Lutwyche: Get to Know One of Brisbane’s Oldest Suburbs

Lutwyche Inner-City Suburb

Did you know that Lutwyche, one of Brisbane’s oldest suburbs, was named after the first Supreme Court judge of Queensland? Here are some other interesting facts you may not know about this suburb.

Alfred Lutwyche and St. Andrew’s Church of England

This inner-city suburb owes its name to Alfred Lutwyche who was born in London in 1810. He was appointed resident judge of the Supreme Court of Moreton Bay and New South Wales Supreme Court judge in 1859. 

It was also during this time that Queensland became a self-governing colony and two years later, Alfred became the first Queensland Supreme Court judge, earning him the moniker “father of the Supreme Court”.

In 1866, St. Andrew’s Church of England was built on a block of land on Lutwyche Road that Alfred purchased (1864) and donated (1865) to the Church.

He died on 12 June 1880 and was buried on the Church’s southern side where a Celtic Cross was erected as the grave’s headstone. His burial site has since become an important feature of the churchyard.

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Heritage-listed sites


Located at 29 Conon Street, this detached dwelling was entered into the Queensland Heritage Register on 21 October 1992. Conon, built in 1863, was one of the earliest dwellings to be built in the area.

Windsor Air Raid Shelter

Located on Lutwyche Road, the former air-raid shelter was built in 1942 by Brisbane City Council as a wartime precautionary measure. Designed by Frank Gibson Costello, Windsor Air Raid Shelter became a heritage-listed site on 6 April 2005.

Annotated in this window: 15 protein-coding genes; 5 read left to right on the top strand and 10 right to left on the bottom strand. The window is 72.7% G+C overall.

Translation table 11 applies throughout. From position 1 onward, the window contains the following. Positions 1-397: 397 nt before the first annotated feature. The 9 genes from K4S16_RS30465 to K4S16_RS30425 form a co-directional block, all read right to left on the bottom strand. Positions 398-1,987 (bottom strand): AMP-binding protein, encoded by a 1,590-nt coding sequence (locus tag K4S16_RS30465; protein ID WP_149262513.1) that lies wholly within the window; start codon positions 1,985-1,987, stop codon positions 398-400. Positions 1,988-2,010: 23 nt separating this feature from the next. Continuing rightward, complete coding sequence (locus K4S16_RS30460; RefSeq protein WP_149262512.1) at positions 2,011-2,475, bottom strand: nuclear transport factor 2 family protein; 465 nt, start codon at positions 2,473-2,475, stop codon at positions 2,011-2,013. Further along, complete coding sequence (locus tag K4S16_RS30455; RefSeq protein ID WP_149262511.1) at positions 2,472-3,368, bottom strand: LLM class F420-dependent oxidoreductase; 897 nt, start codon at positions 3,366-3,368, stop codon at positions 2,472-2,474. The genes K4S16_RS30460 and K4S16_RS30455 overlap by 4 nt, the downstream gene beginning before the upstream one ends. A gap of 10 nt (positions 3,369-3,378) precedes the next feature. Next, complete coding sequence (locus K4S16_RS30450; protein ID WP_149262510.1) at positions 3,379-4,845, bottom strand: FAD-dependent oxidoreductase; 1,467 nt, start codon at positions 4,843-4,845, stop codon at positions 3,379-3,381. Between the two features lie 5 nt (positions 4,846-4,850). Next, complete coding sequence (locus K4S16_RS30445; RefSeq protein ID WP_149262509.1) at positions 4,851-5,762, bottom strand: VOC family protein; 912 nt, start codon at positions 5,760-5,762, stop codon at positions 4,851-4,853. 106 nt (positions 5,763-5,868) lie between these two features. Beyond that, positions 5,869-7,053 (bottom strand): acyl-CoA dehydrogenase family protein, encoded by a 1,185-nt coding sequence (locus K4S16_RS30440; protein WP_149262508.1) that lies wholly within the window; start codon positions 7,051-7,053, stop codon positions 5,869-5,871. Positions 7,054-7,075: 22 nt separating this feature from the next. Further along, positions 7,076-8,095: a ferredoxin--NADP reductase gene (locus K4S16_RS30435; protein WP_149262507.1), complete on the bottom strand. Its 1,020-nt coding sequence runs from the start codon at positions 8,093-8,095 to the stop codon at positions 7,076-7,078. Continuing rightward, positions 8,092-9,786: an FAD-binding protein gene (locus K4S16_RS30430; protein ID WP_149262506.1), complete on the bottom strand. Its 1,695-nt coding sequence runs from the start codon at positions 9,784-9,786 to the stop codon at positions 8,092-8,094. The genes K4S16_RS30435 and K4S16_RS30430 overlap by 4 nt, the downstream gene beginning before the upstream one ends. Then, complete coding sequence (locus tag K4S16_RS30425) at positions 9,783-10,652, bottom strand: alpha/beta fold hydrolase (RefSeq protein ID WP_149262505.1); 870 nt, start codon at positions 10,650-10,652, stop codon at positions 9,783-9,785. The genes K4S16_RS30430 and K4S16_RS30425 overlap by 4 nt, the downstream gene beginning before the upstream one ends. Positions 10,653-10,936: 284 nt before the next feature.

Wooloowin State School

Added to the Queensland Heritage Register on 13 January 1995, the school comprises one- and two-storey blocks of classrooms that were connected by verandahs. Among other criteria, Wooloowin State School was considered an important site for its aesthetic significance.


Located at 100 Stoneleigh, Killila was built in c1885 as a working-class cottage and was the former home of prominent Catholic Archbishop James Duhig during his younger years. The timber house was entered into the Queensland Heritage Register on 1 October 2003.

Key inner-city transportation hub

A year after Alfred Lutwyche immigrated to Australia in 1853, a bridge was built over the Enoggera Creek that provided northerly road access from Brisbane and would later become the starting point going to the Gympie gold fields.

Tram services that meet along Lutwyche Road from Chermside, Kalinga and Stafford served the Lutwyche area until 1968. In 1914, a tramline that ran from Brisbane to Bowen Bridge was extended up to Lutwyche Road, near Kedron Book.  

The Stafford line then branched off to Bradshaw and by 1928 the Grange tramline along Maygar Street on Lutwyche and Windsor border opened. In 1925, the tram line further extended from Kedron Brook to Lutwyche Cemetery.